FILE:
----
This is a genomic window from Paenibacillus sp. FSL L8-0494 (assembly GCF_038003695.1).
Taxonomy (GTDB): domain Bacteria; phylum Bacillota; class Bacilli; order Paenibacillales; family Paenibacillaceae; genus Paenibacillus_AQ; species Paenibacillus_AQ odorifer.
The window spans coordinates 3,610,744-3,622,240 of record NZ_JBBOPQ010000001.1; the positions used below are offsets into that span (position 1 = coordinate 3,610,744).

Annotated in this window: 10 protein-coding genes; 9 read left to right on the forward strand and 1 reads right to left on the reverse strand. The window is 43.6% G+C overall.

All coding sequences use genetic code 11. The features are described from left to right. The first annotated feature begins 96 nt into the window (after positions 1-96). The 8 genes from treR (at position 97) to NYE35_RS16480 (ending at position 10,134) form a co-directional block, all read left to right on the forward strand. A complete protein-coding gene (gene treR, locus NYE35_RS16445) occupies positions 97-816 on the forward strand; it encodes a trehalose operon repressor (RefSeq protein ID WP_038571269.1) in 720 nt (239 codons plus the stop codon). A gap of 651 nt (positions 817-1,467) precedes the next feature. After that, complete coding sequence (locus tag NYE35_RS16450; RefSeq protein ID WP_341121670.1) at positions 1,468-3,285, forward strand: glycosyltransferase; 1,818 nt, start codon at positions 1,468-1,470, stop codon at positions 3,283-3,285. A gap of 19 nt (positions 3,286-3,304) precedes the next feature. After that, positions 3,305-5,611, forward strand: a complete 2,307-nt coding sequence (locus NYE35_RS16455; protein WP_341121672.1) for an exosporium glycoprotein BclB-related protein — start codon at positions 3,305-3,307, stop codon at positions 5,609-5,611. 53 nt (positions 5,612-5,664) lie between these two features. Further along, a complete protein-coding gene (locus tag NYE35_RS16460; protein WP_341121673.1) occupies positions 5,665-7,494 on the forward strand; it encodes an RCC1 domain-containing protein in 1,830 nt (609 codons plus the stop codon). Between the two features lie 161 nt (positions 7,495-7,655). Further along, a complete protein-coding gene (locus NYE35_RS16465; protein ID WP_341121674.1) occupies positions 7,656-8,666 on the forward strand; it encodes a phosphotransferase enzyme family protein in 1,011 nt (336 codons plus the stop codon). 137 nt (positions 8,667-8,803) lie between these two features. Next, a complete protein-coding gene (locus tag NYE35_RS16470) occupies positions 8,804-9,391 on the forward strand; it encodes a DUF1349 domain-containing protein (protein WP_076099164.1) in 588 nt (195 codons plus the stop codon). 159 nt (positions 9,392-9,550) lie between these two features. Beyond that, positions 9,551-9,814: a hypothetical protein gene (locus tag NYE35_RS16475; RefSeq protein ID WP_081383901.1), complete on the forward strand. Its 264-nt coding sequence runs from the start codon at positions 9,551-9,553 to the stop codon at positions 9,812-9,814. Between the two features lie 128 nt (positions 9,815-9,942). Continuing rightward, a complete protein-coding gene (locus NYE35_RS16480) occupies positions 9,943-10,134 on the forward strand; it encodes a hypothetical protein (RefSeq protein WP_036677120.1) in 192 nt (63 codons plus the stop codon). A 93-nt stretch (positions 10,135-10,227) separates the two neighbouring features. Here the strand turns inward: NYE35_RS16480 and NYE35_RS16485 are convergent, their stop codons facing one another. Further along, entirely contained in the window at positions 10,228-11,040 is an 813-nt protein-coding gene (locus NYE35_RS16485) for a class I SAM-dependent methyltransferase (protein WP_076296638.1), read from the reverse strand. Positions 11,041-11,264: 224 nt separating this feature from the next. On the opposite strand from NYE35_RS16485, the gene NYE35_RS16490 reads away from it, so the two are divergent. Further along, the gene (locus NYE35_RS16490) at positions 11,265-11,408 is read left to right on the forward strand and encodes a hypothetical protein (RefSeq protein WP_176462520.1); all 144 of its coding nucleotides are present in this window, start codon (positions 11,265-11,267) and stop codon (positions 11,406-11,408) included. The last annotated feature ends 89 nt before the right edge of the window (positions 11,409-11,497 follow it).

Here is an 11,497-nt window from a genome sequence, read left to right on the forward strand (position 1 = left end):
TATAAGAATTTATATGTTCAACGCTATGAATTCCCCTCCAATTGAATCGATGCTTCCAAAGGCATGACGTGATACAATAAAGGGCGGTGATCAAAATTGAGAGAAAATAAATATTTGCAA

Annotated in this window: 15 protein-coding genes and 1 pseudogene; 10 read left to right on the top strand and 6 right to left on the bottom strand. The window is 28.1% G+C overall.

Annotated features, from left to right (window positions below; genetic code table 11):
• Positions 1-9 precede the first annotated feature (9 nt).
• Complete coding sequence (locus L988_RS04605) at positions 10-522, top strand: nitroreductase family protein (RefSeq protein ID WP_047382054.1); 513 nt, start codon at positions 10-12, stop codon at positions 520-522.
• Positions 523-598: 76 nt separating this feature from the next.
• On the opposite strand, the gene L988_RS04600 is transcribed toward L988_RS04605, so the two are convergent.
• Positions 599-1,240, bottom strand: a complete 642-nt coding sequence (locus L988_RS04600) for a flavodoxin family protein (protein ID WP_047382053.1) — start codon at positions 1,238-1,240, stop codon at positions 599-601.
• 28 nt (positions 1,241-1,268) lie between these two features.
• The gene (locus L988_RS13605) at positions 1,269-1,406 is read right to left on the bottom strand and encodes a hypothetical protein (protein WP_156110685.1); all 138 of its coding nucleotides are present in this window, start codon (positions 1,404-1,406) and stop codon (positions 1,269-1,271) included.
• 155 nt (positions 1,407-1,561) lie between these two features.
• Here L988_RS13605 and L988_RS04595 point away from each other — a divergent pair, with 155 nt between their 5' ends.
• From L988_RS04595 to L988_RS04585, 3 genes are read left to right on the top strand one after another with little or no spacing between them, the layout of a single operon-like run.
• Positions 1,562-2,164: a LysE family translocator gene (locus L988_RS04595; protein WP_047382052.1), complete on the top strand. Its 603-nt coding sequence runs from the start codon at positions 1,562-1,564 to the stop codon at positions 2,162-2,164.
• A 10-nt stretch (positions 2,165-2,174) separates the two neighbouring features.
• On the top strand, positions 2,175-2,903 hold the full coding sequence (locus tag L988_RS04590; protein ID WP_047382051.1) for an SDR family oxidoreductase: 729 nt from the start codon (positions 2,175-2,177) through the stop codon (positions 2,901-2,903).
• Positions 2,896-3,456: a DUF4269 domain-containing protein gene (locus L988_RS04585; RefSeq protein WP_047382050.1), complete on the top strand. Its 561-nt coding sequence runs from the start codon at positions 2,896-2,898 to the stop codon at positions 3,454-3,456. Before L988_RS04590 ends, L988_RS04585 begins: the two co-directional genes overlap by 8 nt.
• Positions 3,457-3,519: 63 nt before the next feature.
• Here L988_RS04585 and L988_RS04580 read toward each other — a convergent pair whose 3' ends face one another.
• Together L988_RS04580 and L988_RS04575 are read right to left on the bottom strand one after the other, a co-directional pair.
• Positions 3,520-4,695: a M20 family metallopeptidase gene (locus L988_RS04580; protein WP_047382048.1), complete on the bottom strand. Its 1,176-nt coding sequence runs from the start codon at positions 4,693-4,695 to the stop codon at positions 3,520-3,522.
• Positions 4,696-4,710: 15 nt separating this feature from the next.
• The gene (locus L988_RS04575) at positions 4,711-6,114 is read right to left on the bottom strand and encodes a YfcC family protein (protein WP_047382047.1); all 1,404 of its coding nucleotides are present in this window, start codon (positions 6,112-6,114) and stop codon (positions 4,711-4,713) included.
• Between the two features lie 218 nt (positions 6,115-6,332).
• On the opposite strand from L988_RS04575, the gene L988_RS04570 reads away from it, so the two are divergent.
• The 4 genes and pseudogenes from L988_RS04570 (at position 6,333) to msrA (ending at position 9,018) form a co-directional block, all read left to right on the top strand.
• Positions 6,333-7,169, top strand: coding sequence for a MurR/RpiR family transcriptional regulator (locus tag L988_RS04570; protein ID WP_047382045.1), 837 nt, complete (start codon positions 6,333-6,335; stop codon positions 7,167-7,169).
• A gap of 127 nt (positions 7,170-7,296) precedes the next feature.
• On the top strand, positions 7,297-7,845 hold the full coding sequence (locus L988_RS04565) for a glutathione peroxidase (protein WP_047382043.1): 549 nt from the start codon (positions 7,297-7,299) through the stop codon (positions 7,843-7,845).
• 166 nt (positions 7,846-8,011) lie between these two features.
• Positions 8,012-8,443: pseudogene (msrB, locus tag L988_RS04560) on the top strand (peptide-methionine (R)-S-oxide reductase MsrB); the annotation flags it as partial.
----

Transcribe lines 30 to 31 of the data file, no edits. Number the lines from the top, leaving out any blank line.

• Between the two features lie 218 nt (positions 6,115-6,332).
• On the opposite strand from L988_RS04575, the gene L988_RS04570 reads away from it, so the two are divergent.